Soon, masks and colorful confetti will begin to invade the streets all over Italy. Sunday, February 5, 2023, started the carnival, which is a “mobile” holiday and precedes Easter by 6 weeks.
At this time there is an undeniably unique smell: heady trails of perfume, sprinkles of powdered sugar, fried food everywhere that, mixed together, bring to the table characteristic carnival dishes: a feast for the eyes and also (and especially) for the palate.
A celebration characterized not only by dressing up, but also by the preparation of typical carnival dishes, an unbridled enjoyment of food and drink, an excuse to take a break from the usual daily routine. It is precisely on this occasion that Italy, from North to South, celebrates carnival at the table by rediscovering authentic flavors and ancient traditions internationally.
Why do people eat sweets at Carnival?
As to why sweets are eaten for Carnival, it is quickly said. Not too long ago, when religious precepts were considered stricter, Carnival was the period of plenty that preceded the famous forty days of fasting and purification before Easter, that is, the Great Fast. During Carnival, one could eat without restraint because of the abstinence that would follow.
Thus, Carnival also had the function of regulating the sin of gluttony, establishing what foods were to be eaten, usually very substantial ones, and the manner in which they were to be eaten, usually in colossal collective gluttony. Among these foods were, of course, sweets, the true Carnival delicacies.
The most common Carnival pastry
These crispy and delicate fried pastries typical of the Carnival period have different names, chiacchiere and lattughe in Lombardy, cenci and donzelle in Tuscany, frappe and sfrappole in Emilia, cròstoli in Trentino, galani and gale in Veneto, bugie in Piedmont. And more rosoni, lasagna, pampuglie, etc.
They are a very crumbly dessert, made by thinly rolling out a simple dough that is later fried and sprinkled with powdered sugar for the finishing touch.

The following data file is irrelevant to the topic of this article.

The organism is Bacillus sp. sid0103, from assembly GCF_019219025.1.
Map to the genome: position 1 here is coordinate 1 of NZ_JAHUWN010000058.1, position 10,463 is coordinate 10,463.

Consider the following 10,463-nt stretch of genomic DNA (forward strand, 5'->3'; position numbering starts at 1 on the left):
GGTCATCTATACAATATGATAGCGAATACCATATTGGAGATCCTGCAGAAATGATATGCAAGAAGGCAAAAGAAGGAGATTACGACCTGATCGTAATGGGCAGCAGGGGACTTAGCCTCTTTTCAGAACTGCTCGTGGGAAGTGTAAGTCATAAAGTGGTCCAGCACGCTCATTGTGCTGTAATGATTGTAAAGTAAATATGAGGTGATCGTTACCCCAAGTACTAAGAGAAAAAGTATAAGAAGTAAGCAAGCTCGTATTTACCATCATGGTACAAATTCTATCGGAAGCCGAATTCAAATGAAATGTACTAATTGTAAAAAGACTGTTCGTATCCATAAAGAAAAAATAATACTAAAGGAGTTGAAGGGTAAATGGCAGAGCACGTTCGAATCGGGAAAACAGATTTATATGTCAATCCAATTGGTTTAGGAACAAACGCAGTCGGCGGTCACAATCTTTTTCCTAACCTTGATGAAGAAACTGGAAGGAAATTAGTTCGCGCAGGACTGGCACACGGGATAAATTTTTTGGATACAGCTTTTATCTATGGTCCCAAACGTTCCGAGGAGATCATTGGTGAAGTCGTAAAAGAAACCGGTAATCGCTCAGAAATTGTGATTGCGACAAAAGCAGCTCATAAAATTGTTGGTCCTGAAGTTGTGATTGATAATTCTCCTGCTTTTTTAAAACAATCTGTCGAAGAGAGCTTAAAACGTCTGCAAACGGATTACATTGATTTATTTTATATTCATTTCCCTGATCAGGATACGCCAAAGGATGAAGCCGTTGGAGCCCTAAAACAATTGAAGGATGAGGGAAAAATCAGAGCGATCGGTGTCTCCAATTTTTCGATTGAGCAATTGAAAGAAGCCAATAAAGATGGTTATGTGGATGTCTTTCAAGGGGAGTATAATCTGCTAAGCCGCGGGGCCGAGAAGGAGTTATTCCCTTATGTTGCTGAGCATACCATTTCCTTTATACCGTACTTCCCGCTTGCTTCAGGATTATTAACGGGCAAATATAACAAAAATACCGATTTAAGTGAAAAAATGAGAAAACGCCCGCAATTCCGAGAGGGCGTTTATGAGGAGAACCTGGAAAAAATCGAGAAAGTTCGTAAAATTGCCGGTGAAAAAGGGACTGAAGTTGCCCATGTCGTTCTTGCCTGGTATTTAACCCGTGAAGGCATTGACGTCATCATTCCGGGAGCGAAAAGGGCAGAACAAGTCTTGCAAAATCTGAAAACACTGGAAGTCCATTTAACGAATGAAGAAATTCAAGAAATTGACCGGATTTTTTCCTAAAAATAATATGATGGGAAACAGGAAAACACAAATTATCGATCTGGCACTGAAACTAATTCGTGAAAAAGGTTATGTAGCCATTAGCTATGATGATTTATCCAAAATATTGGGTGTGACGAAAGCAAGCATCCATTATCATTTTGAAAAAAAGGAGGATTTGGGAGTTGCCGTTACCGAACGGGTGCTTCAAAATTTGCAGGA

And what about some typical regional delicacies?
Frittelle di Riso
Frittelle in Tuscany are prepared for Carnival and for March 19, the feast of St. Joseph. In both cases, they are made the same way. They are one of the most irresistible traditional desserts, and we defy anyone to say no to a frittella.
The recipe can vary, although the base is always rice cooked in milk along with citrus peels. Raisins and pine nuts then come and go according to taste, right down to recent pastry fillings made with cream or chocolate. It takes two days to make excellent rice fritters, so be prepared in good time if you want to follow the recipe.
Even a traditional first course like noodles can be transformed into a tasty dessert if you have a little imagination. The peasants of the Apennines knew this, and during carnival they used to prepare this simple and tasty recipe.
Today it can be found just about everywhere with different variations. Forget the classic meat sauce and, after adding powdered sugar and an orange peel to the dough, dip it in plenty of seed oil.
Sweet gnocchi are the symbol of the Verona Carnival, among the oldest Carnivals in our country. It is no coincidence that the culmination of this carnival is scheduled on the so-called “Friday gnocolar,” a day of parade of floats opened by the “Papa del Gnocco,” Verona’s carnival king elected a month before the festivities.
These are a sweet variation on the traditional, savory ones, created by adding vanilla, pine nuts and raisins to the classic dough of potatoes and flour, and are excellent enjoyed while drinking a glass of white wine.